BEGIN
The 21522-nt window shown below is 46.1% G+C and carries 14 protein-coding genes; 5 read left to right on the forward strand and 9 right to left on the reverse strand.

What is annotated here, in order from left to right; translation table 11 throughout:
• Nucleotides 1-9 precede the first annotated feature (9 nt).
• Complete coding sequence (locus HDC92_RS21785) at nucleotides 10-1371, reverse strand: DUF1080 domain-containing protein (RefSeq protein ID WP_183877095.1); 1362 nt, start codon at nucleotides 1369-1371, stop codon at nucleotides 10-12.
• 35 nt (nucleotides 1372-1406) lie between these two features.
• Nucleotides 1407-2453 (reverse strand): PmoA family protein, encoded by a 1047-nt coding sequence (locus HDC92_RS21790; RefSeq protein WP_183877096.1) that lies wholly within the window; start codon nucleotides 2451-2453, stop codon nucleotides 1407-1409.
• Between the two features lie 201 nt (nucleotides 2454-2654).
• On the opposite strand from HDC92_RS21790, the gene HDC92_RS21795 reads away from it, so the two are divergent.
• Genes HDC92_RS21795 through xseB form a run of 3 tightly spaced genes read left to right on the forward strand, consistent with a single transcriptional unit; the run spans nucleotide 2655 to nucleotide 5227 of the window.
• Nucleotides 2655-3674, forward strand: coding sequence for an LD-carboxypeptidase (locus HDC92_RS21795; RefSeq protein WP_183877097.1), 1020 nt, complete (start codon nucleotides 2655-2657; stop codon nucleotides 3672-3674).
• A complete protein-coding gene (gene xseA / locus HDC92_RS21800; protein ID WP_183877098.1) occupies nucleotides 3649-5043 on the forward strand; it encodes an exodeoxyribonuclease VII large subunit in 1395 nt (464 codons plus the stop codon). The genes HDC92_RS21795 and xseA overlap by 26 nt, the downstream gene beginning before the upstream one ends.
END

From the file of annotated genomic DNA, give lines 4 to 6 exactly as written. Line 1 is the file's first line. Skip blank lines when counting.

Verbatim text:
• Complete coding sequence (locus HDC92_RS21785) at nucleotides 10-1371, reverse strand: DUF1080 domain-containing protein (RefSeq protein ID WP_183877095.1); 1362 nt, start codon at nucleotides 1369-1371, stop codon at nucleotides 10-12.
• 35 nt (nucleotides 1372-1406) lie between these two features.
• Nucleotides 1407-2453 (reverse strand): PmoA family protein, encoded by a 1047-nt coding sequence (locus HDC92_RS21790; RefSeq protein WP_183877096.1) that lies wholly within the window; start codon nucleotides 2451-2453, stop codon nucleotides 1407-1409.